Yesterday I was helping my younger brother (who is going to grade twelve next year) with his course selection. He already knew most of what he wanted to take but was stuck with a last course to pick. What I ended up suggesting to him was Writer’s Craft, a course I took in grade twelve. We were both a little unsure about him taking it, but given the few options he had that seemed the most promising.
Writer’s Craft was a very good course for me several years ago. My teacher for it also happened to be my English teacher, so I had him every day for the entire year (my school was non-semestered at the time).
One of the things my teachers had us do was bring a journal with us to every class, and for many of those classes we did what were called “writing sprints,” where he would give us a topic of some kind and we would be given very little time to write something down. The journal would also hold other assignments as well.
When I look back on it, I still marvel at how I could be creative every other day for an entire school year. I don’t mean that to sound like I am the world’s most creative person or anything like that, What I mean is that for ten months, I was able to write creatively with barely any instances of writer’s block.
The journal itself is still fun to look at every now and then. We had several units; short stories, poetry, editorials, a very brief bit on songwriting and play writing. I really couldn’t believe some of the stuff I wrote in that I don’t know how I could do that now. One of my favourite poems I wrote from then was a tanka, which my teacher also really seemed to like. It goes as follows:
Sunlight hits water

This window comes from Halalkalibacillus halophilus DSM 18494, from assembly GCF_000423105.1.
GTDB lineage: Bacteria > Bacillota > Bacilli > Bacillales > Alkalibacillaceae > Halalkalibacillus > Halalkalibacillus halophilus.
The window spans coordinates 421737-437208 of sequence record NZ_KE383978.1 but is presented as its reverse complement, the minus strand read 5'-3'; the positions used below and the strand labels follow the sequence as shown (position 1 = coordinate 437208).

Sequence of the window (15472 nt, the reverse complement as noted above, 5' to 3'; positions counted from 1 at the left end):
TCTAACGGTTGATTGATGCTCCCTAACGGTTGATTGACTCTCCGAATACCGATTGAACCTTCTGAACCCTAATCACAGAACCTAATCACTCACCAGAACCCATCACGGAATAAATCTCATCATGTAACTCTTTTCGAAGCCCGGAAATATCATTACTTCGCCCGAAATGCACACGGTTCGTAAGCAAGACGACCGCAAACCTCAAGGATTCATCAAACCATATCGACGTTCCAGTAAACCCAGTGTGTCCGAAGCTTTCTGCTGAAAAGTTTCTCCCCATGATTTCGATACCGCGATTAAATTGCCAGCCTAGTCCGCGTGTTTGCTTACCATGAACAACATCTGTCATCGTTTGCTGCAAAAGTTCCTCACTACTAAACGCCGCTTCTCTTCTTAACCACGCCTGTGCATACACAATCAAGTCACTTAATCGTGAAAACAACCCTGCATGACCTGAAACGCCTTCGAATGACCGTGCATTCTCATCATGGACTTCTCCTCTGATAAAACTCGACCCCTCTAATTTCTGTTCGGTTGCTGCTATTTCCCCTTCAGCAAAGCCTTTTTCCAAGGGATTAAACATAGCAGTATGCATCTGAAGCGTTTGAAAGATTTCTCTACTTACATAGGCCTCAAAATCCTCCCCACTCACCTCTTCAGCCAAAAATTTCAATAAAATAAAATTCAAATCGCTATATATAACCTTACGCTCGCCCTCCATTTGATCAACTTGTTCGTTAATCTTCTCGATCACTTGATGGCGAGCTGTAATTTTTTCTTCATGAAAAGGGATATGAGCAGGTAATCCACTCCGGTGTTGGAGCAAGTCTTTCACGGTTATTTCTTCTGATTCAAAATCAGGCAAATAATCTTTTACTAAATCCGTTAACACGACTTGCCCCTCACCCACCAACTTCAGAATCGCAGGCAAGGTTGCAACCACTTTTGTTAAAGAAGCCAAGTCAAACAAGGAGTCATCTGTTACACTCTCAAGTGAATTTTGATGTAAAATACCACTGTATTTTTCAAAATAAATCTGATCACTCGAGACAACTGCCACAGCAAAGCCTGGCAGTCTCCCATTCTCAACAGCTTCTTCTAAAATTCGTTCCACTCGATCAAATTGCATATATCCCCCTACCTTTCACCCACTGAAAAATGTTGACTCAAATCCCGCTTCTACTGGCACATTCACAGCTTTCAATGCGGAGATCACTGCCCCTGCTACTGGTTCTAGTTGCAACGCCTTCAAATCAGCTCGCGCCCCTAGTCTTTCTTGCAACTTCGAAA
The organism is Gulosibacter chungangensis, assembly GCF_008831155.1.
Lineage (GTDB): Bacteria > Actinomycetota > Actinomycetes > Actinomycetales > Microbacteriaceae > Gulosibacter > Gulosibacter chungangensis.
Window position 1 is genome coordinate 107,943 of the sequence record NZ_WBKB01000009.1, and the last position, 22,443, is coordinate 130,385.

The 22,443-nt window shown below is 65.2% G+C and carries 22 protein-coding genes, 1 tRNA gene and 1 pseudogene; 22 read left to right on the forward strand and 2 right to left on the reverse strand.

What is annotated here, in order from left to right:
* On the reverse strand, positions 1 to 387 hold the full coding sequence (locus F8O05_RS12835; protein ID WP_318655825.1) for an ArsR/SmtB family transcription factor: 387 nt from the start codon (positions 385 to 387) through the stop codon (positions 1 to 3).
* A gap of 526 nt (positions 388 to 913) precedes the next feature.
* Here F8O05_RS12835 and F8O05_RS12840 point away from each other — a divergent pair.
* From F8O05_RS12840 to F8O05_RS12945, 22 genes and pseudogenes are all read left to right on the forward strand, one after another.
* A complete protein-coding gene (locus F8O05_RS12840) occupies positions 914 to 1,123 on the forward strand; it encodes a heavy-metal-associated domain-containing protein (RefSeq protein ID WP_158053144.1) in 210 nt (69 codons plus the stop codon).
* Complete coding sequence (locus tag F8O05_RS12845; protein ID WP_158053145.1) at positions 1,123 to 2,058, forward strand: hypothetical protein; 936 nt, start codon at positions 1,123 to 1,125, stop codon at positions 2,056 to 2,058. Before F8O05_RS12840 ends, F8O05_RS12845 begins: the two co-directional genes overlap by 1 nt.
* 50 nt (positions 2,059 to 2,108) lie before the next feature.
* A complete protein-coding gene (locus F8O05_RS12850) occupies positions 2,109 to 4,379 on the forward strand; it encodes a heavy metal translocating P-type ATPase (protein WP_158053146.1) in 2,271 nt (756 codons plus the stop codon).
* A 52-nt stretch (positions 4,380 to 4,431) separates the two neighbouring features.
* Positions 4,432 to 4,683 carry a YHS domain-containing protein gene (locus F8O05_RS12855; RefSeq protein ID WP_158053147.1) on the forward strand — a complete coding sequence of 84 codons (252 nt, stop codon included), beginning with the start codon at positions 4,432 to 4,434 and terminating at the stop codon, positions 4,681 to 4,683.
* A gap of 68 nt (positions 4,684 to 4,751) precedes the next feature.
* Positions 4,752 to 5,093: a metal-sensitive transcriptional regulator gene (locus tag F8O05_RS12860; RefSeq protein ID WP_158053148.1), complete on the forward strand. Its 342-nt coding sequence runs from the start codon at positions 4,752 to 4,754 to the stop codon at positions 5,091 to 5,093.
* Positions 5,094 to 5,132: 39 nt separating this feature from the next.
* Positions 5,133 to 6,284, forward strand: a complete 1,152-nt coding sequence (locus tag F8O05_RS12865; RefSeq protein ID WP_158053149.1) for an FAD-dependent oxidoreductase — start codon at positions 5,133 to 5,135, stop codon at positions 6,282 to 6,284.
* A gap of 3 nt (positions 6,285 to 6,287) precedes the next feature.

Standing on the edge,
Observing the world’s movements,
Feelings of restlessness grow.
It might come across as a cliché, but it was really a good glimpse into my state of mind at the time. I was itching to get out and see the world, and to some degree I still am. Other poems were certainly not my best work, such as a sonnet (I did not choose the format) I wrote about a girl I had a crush on at the time.
Since Writer’s Craft, though, my well of creativity has mostly dried up. I find to write poems I need to be in an extremely specific mood. Short stories are coming a little easier to me now, which is good, even though I probably will be doing a lot more non-creative writing if I get a job in my field.
A while back I read a book by Jonah Lehrer about creativity. While the book ended up having to be recalled due to fabricated quotes (from BOB DYLAN of all people), it did have some interesting points to make, such as that creative people can become more creative by learning a little bit about walks of life that aren’t theirs. For example, an actor might draw inspiration from hanging out in a lab. Stuff like that.
All I know for sure is that creativity is elusive, and it manifests itself in many different ways and times of day.